The first idea was Martha’s method of stacking cups and saucers.   (http://www.marthastewart.com/275482/kitchen-organizing-tips/@center/277007/kitchen-design#end )   Although my cup and saucer collection is paltry compared to Martha’s, her system worked exceptionally well for me…..until….. the earthquakes, when I decided that stacks of cups/saucers were not the way to go. To be fair, my small monuments to Martha’s organizational genius didn’t even teeter in the first big earthquake. They remained rock solid, but I thought they looked too precarious to survive any further assaults on their structural integrity, so I deconstructed the stacks and rearranged my cups and saucers in a plain and simple fashion. Like this.Plain, simple, secure

Very bland, and hopefully very secure and safe. (Particularly safe if I remember to latch the cupboard door. Before the earthquakes, I had a reputation for leaving the contents of kitchen cupboards fully exposed. I have improved my lax ways.)  I am sure Martha would give me points for clean and tidy, but  would she be compelled to roll her eyes over the uncoordinated nature of my china? I fear so.

The second Martha ‘idea’ to enter my life was in the form of her recipe for Potato Frittata. As with the cups and saucers, I have adapted the idea/recipe to suit my circumstances but it is a frittata that I make regularly.  It is completely delicious and completely easy. I love it.

Here’s Martha at work on the frittata ( http://www.marthastewart.com/254051/potato-frittata), and here is my handiwork. Not bad, if I say so myself.Fantastic Frittata

Four ingredients; onions, olive oil, potatoes, eggs; a pinch of Martha and me and there you have it; a good basic meal. A salad, and a crusty loaf of bread on the side, make for mouth-watering perfection. Hungry?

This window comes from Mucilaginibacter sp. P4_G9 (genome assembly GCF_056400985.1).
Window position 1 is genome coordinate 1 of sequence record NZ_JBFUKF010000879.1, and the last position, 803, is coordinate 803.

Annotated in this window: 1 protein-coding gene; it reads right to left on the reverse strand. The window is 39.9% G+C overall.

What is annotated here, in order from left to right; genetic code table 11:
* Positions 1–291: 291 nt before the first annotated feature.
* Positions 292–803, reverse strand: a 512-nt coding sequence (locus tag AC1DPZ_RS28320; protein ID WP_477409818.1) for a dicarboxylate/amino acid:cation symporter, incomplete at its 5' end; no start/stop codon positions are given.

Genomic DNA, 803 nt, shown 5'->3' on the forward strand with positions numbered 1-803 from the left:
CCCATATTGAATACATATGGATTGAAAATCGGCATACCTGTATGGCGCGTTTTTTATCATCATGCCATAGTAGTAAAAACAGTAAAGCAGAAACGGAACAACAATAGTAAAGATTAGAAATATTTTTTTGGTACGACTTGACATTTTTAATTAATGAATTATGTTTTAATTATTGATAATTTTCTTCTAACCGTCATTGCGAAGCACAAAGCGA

© silkannthreades

From this to bliss

Some years ago, in pre-earthquake times, our city council reinvented our recycling collection system and suggested that we reuse our old recycling bins for other purposes e.g. garden containers. Ever willing to be the responsible, greenie citizen I did as suggested. I not only recycled my own bin but I also managed, for a miniscule cost, to obtain other folks’ unwanted containers from the recycling centre. I have at least 8 of these sturdy recycled, recycling bins. Not all of them are in use at the one time and not all are used for plants. One is serving a useful purpose as a comfortable day bed for the cat. This, of course, is not the cat but Jack the dog, wishing he were a cat. (He finally realised that he didn’t fit the bill or the bed) Jack who would be Cat

As for the other bins  re-purposed lives; I have had mixed success, in past years, with planting in the containers. This season, I have flowers in some and potatoes in others and zucchini and nasturtiums in another. Today, I harvested one of the containers of potatoes and I was thrilled with the harvest.

This is the  potato growing containerRecycled Bin

and this is the container of new potatoes. Spuds pure and simple

They look slightly second class, like their home of the past few months, but we ate most of them for dinner tonight; boiled, with a little salmon on the side. They were bliss. There is nothing more delicious (chocolate excepted) than a new potato more or less straight from garden to plate.

© silkannthreades

Incubating Radishes

Who needs a glass house when you have a cat?

This morning I planted radish seeds in my raised garden bed. The cat sat on the lawn and watched quietly.

Later in the morning, I looked out the window and saw her sleeping, thusly,  on the garden bed, on the patch where I had planted some of the seeds. Ah, a happy cat doing a sterling job incubating the radishes. By the way, in case you are wondering about the egg carton in the box –  no, I don’t plant eggs. I use the cartons for seed trays.

Last week the cat was incubating my freshly planted potatoes. I am sure I will have a bumper harvest of both radishes and potatoes this year thanks to the benign glass house effect of cat.